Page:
Will the Great New York Soda Ban Do What It’s Supposed to Do?
Posted Sep 29 2012 11:55am
The big health news for New Yorkers this week – the soda ban that was just approved by the New York City Board of Health. It may be a bit petty to some (especially if you’re not a soda drinker) but it has a lot of implications that have New Yorkers clamoring and bickering on both sides of the fence.
It’s a restriction on basic freedom, it won’t work, it harms the economy, it’s a way to fight obesity, it’s supported by studies and it would work – the justifications are many and feel free to take your pick depending on which side you are on the argument.
Another aspect why this news is a big deal for New Yorkers and Americans alike is that this ban is unprecedented; and like any other policy, legislation, and event that are witnessed for the first time, Americans are concerned that this would open the floodgates to future restrictions of other basic rights.
The New York soda ban is getting lots of coverage on the news.
The 2 Big Sides of the Fence
On one corner there’s Mayor Michael Bloomberg, who initiated and oversaw the passing of the soda ban together with the approval of the New York City Board. Their side pointing out that soda contains a lot of sugar which is contributory to the obesity epidemic. Therefore, banning it (actually limiting it, we’ll discuss the coverage of the “ban” later) can help with the fight obesity drive.
On the other corner is Eliot Hoff, who is the front man for a softdrinks-companies-funded organization called New Yorkers for Beverage Choices, as well as mayoral contender William Thompson. It might sound self serving for the softdrinks companies but Mr. Hoff and the softdrinks companies do have legitimate points. Aside from the violation of basic rights, Mr. Hoff also pointed out the economic repercussions like lost sales for small business.
As you can see, there’s a lot of political maneuvering involved as well, but let’s not get into that.
The Coverage of the Soda Ban
First off, the ban is not really a ban. It’s more like a restriction. To be implemented on March 12 of next year unless it is vetoed by a judge, the “ban” limits containers of sodas into 16 ounces or less. Cups, cans, and bottles, anything that carries soda should not be larger than the 16 ounce capacity.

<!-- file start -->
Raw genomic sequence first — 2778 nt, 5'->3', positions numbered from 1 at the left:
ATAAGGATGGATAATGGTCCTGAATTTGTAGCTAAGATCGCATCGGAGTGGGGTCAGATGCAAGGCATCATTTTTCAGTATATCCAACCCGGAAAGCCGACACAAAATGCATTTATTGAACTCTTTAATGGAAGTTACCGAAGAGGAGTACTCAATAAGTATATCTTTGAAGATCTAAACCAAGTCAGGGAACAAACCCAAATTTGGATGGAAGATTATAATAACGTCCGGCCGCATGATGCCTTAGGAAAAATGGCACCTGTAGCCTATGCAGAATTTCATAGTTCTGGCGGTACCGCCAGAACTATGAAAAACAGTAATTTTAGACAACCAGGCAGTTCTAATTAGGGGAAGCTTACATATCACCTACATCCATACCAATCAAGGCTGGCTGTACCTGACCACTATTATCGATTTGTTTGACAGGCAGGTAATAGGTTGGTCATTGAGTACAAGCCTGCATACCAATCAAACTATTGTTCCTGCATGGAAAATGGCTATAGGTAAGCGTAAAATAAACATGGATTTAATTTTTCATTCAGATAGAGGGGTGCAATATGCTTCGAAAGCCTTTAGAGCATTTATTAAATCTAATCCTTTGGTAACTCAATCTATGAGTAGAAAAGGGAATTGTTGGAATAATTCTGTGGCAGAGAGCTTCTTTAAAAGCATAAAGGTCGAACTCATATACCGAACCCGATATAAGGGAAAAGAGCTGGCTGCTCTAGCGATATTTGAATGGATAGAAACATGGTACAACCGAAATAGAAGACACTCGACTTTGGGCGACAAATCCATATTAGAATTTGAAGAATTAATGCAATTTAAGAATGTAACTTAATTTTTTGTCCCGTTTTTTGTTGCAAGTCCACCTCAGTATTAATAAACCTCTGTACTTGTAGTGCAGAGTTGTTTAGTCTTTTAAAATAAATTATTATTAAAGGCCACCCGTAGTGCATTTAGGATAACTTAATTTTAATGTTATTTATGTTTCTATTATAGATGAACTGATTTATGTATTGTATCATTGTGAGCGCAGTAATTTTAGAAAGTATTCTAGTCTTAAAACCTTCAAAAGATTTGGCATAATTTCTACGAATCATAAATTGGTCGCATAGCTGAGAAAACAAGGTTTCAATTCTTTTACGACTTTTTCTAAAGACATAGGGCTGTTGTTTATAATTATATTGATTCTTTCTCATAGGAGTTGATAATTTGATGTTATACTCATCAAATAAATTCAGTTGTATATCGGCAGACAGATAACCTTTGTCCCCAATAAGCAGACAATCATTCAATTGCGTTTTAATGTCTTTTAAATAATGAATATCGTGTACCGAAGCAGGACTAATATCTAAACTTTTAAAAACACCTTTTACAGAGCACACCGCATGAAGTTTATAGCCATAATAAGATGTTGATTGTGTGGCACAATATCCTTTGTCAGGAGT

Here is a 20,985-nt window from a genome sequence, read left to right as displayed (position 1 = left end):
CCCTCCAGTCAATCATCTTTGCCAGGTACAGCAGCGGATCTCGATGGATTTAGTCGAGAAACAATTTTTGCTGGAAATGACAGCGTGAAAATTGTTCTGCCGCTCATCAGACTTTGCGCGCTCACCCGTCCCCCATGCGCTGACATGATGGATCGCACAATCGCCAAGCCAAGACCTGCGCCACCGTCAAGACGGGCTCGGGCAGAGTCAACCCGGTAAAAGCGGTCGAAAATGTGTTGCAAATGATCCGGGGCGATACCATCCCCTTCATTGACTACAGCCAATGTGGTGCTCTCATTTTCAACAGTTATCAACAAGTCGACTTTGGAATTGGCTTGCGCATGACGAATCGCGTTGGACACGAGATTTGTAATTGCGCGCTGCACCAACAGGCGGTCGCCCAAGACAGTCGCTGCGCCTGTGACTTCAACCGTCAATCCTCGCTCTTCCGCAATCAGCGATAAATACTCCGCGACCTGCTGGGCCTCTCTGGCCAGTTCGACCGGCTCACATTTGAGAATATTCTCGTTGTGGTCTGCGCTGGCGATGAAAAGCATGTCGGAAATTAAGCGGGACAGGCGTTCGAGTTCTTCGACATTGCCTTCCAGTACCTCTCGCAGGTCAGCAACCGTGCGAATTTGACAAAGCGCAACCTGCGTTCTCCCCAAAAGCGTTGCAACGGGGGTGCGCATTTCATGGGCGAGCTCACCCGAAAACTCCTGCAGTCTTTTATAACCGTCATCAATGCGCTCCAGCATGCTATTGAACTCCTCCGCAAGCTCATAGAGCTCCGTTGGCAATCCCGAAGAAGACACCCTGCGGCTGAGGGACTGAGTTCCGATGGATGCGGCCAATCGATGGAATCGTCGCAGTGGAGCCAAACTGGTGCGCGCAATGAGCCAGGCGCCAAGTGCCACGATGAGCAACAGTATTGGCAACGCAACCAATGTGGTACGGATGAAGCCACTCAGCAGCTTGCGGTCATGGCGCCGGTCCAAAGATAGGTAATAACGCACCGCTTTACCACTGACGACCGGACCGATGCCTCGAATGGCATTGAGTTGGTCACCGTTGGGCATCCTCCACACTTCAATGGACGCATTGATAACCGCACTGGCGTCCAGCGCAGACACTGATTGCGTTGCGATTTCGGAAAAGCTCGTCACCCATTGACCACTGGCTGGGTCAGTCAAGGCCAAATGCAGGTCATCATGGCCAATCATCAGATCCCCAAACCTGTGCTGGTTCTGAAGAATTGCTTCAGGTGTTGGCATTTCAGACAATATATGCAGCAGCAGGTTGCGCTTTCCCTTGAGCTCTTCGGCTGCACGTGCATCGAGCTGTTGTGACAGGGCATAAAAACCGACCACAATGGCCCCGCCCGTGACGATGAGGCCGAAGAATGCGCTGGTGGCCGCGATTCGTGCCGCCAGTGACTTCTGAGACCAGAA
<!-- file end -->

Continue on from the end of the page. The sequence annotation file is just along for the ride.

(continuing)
Other stipulations of the, ehem, ban is that it only covers establishments that receive health department inspection grades; which essentially limits it to restaurants, theaters, and stadiums. Your favorite hotdog stand and your friendly neighborhood 7-Eleven are off the hook.
Lastly, this only covers regular sodas; even diet sodas are exempt. If you’re into fruit juices, alcoholic beverages, milkshakes, or water, you might not mind what’s happening here.
Will It Make a Difference?
I’m not really sure how this would work, but I really feel that it’s a weak ban. I mean what prevents a person from buying 2, 3, or 4 orders for a total of 32, 48, 64 ounces respectively? What prevents movie goers from bringing their own large water bottles and just filling it up? And has anyone ever heard of a refill?
It’s not really a soda ban; it’s more like a soda container restriction. So can a soda container restriction really solve the obesity problem? With the provisions of this ban being too loose and hard to implement, I’m not seeing the effect it can contribute. But that’s just one person’s opinion.
As for all those soda lovers in New York, you have until March 12 to come up with a way to prevent this ban from being laid down or start acquiring a taste for other beverages.
About The Author: Wanda Mariano is the Editor of online diet reviews resource: InsiderDietReviews.com. She has multiple diet product reviews to her credit (a review of the Old School New Body program considered one of her best) and serves as a contributor to some of the top health and weight loss blogs online.